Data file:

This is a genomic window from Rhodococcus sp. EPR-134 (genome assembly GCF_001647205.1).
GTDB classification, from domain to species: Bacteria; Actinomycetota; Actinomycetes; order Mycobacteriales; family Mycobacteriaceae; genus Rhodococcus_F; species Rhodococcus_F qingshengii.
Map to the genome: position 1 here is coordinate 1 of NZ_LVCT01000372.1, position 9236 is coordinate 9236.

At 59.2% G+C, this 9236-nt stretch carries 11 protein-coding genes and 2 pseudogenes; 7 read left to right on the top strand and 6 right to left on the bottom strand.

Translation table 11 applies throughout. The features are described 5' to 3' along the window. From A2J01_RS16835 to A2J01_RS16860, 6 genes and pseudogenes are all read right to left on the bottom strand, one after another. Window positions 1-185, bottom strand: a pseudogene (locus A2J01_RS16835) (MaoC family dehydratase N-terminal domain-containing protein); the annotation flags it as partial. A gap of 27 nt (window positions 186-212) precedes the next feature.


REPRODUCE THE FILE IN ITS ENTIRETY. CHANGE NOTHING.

This is a genomic window from Rhodococcus sp. EPR-134 (genome assembly GCF_001647205.1).
GTDB classification, from domain to species: Bacteria; Actinomycetota; Actinomycetes; order Mycobacteriales; family Mycobacteriaceae; genus Rhodococcus_F; species Rhodococcus_F qingshengii.
Map to the genome: position 1 here is coordinate 1 of NZ_LVCT01000372.1, position 9236 is coordinate 9236.

At 59.2% G+C, this 9236-nt stretch carries 11 protein-coding genes and 2 pseudogenes; 7 read left to right on the top strand and 6 right to left on the bottom strand.

Translation table 11 applies throughout. The features are described 5' to 3' along the window. From A2J01_RS16835 to A2J01_RS16860, 6 genes and pseudogenes are all read right to left on the bottom strand, one after another. Window positions 1-185, bottom strand: a pseudogene (locus A2J01_RS16835) (MaoC family dehydratase N-terminal domain-containing protein); the annotation flags it as partial. A gap of 27 nt (window positions 186-212) precedes the next feature.